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This real estate marketplace client saw a 6% increase in leads by switching from a single step form to a multi step modal form. Want to see how it worked? Check out this episode of The Cro Show.

Watch this episode of The Cro Show, a game show for conversion rate optimization and marketing experimentation fans, and learn from the Cro Metrics team on how to bring experiment-led growth to your marketing efforts.

Full Transcript:

Alex Gray: This might surprise you, but we saw a 6% increase in leads when switching from a single step form to a multi step modal form in a recent test for a real estate marketplace client.

So let’s check it out.

So I am going to share a test today from one of our long time clients.

This client is a leading real estate marketplace.

And this particular test is mobile only.

So it was actually inspired from working in partnership with the client’s paid advertising team – their digital paid advertising team.

And essentially we went in with data from the paid team with the hypothesis that mobile users at large on the site, and I should say mobile users account for about 61% of total site visitors here, but they are going to be more likely to engage with forms in this – in the format of a multi step modal versus a traditional single landing page with a form on an experience.

So what you can see on the side here is our control, which was the existing landing page with that classic form, five fields here, and then the CTA button.

In our variation you’ll see that there’s a single CTA, same CTA text that “get started” when the visitor clicks through that they’ll enter a modal and submit each of those five fields individually.

So does anyone have any questions?

Zeinoun Kawwass: So when they – in the variation, if they click on “get started” –

Alex Gray: Yeah.

Zeinoun Kawwass: – the only thing they have to do at that point is entered email and then they continue, and then there’s another step for the rest of the fields that we see in the control?

Or is it just entering their email and then they, they’re like, they’re in?

Alex Gray: Yes, so when someone clicks through the “get started” CTA for the modal variation, they submit each of the same form fields that are in the control but as individual entities.

So step one you’re going to submit the I am – fill in the blank – step two, organization size, so on and so forth.

So it requires the mobile visitor to ultimately submit more clicks but insert information individually or one at a time.

Zeinoun Kawwass: Gotcha.

James Buo: Alex, above the – on the variation of what’s your name – does that say like step one of X?

Alex Gray: It does, yes.

Great call out, James.

So we do provide that information with the modal to indicate progress through that process.

So you indicate I am a fill – in the blank agent broker – that’s step one.

When you click through to continue, you’re going to be on step two and have that next form field.

Zeinoun Kawwass: And is this, Alex, on the landing page of like the agents landing page?

Like a paid landing page?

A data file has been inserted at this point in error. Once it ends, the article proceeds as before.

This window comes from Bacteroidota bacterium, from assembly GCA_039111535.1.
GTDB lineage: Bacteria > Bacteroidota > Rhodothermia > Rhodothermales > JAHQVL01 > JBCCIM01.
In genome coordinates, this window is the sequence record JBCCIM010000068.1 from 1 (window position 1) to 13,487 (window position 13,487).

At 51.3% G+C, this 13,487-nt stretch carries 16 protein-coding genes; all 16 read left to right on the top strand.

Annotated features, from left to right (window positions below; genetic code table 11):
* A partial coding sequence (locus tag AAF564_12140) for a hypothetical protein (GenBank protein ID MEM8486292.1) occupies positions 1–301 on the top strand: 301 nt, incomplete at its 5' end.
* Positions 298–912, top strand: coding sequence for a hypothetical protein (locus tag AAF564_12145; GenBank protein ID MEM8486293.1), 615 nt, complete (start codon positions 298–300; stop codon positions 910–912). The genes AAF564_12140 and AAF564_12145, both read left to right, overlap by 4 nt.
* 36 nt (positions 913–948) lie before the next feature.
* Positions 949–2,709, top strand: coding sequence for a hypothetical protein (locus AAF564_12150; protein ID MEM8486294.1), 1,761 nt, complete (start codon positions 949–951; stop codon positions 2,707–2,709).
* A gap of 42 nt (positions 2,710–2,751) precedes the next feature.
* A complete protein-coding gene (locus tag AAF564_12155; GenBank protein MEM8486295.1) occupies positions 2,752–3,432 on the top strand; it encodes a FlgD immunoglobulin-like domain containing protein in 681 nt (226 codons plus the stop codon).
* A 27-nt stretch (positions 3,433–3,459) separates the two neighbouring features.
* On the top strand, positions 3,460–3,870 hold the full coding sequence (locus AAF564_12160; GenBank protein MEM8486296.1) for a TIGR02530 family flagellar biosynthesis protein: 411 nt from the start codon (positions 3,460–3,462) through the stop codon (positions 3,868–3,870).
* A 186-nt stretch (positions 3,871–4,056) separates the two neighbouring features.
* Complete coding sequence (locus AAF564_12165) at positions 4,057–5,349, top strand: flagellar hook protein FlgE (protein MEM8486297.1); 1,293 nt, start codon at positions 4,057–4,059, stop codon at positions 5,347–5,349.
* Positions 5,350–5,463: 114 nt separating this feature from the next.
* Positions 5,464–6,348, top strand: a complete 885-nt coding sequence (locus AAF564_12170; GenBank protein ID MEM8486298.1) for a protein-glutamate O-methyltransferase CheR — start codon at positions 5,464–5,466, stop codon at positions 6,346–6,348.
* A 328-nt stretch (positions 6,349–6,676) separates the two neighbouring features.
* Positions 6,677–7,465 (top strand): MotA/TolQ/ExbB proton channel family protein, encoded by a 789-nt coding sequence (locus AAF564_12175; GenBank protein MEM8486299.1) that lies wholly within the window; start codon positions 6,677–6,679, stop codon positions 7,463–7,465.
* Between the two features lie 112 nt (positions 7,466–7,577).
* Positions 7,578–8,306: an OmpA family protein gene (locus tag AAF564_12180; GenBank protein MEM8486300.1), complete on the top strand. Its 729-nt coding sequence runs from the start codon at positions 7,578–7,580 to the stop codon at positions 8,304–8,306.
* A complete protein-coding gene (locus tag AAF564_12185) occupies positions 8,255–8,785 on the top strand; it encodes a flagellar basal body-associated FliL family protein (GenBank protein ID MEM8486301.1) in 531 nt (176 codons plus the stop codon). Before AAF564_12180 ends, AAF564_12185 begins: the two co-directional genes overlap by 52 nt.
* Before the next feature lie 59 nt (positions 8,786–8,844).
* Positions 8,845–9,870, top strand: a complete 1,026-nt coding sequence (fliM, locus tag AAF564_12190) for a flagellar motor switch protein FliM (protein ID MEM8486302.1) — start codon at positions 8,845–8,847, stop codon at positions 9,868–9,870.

Alex Gray: So this particular test we did not do on a dedicated paid landing page because we already had the insight that paid specific traffic seemed to perform better with modal versus a traditional form.

So we were seeing if that learning applied really across all mobile traffic because again, approximately 60% of traffic to this page, at large, was from a mobile device.

Paid was a relatively small percent of that.

Zeinoun Kawwass: Got it.

Josh Braaten: What were the key goals that you were tracking and did you track the form or the step, the drop off between each of the steps too?

Alex Gray: Yes.

So we did track each stage, each of these fields and how visitors interacted with them so that we had a comparison between the control and the variation; how many people did ultimately complete the field one, field two, field three.

But really our KPI here were ultimately leads acquired.

So how many people actually went through and completed the entire form.

So that, you know, the client could then follow up with these things?

Zeinoun Kawwass: I feel like in the variation it’s less sort of pushy and it enables you to see more content whereby if you wanted to proceed then then it gives you that option rather than just be sort of like in your face type form.

And the fact that the form in the control takes up so much of that space and you don’t see much context around that.

And that you know, this performed so well for paid.

I think I’m going to go with a variation on this one.

Alex Gray: Oh, okay. All right.

Zeinoun kind of planning to seed it for the early vote, should we open it to the rest of the group?

Thumbs up, thumbs down?


Reminder, thumbs up, variation wins, thumbs down, variation lost.

Or you give me a flat to say no change between control and variation.


I’m seeing…a lot of thumbs up and a flat.

So, I’ll skipped the drumroll and say of you who had your thumbs up are correct.

Our variation won, it was actually a very clear winner.

So looking at that KPI leads acquired, we saw a 6% increase, pretty significant projected revenue associated with that sort of metric.

And then we really did see an even more dramatic increase in the stage completion metrics.

So what Josh actually asked about, so for instance, the phone submit field, that was completed over 363% more in the variation versus the control.

So you know looking at this test, we really take away sort of the insight that we’ve then continued to try to iterate on that, limiting the amount of information we asked for at a given point in time for mobile visitors is ultimately going to ease their pathway to completion.

So we’ve continued to work with the client to try to take that insight and apply it elsewhere.

Katie Green: Thanks for watching and be sure to subscribe to have more test ideas sent directly to your inbox.